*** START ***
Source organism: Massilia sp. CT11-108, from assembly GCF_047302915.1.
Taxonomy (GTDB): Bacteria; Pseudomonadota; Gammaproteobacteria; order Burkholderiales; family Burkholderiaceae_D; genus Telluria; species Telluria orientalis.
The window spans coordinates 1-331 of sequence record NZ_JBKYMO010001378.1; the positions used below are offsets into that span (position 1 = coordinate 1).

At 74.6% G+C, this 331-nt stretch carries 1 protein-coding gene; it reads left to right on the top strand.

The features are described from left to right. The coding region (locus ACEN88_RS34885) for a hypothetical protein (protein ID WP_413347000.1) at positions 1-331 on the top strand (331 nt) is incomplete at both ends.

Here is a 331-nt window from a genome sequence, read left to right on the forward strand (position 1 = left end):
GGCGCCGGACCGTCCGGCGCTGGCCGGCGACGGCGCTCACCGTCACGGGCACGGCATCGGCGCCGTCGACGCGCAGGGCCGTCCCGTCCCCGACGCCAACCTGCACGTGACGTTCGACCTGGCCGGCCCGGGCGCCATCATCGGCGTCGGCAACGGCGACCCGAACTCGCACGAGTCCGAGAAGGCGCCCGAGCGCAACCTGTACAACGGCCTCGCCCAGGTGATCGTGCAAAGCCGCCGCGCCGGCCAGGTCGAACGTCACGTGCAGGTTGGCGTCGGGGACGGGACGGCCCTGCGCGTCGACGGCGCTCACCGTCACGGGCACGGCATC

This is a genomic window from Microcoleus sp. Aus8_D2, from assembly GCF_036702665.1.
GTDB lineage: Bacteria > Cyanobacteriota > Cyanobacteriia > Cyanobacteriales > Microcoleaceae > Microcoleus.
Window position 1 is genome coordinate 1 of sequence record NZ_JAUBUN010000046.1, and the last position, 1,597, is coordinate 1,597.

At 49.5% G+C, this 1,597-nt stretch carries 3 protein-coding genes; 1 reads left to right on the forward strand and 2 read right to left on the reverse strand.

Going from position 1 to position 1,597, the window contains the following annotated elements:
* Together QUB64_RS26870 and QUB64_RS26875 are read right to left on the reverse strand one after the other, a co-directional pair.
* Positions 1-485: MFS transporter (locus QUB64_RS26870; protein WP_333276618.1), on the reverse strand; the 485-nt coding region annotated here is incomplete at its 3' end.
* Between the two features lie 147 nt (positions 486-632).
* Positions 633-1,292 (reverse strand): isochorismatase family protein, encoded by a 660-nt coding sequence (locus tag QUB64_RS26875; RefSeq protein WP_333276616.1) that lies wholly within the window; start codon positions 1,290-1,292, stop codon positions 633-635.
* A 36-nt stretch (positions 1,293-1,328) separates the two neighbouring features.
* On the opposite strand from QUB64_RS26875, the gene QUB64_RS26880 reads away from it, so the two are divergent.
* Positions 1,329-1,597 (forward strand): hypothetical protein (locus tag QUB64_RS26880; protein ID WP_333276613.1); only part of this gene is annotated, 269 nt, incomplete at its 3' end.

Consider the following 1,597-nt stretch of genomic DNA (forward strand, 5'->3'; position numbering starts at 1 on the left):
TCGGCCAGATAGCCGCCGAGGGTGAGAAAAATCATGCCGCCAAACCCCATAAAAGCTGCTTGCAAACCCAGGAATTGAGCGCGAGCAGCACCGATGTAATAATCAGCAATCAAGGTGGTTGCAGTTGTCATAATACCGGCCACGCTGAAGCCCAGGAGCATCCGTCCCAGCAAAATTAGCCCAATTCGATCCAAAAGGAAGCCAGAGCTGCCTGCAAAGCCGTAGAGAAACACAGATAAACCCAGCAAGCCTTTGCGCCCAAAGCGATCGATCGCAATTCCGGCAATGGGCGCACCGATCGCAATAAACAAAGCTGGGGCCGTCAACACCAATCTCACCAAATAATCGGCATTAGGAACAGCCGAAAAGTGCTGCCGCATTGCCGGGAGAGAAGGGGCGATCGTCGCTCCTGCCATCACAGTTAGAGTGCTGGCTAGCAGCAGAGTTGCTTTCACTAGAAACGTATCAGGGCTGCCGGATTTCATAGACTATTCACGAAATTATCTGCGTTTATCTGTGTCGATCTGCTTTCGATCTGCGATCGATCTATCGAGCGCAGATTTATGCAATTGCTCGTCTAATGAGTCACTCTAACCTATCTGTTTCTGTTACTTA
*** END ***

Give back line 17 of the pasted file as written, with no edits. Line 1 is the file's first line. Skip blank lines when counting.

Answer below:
* A 36-nt stretch (positions 1,293-1,328) separates the two neighbouring features.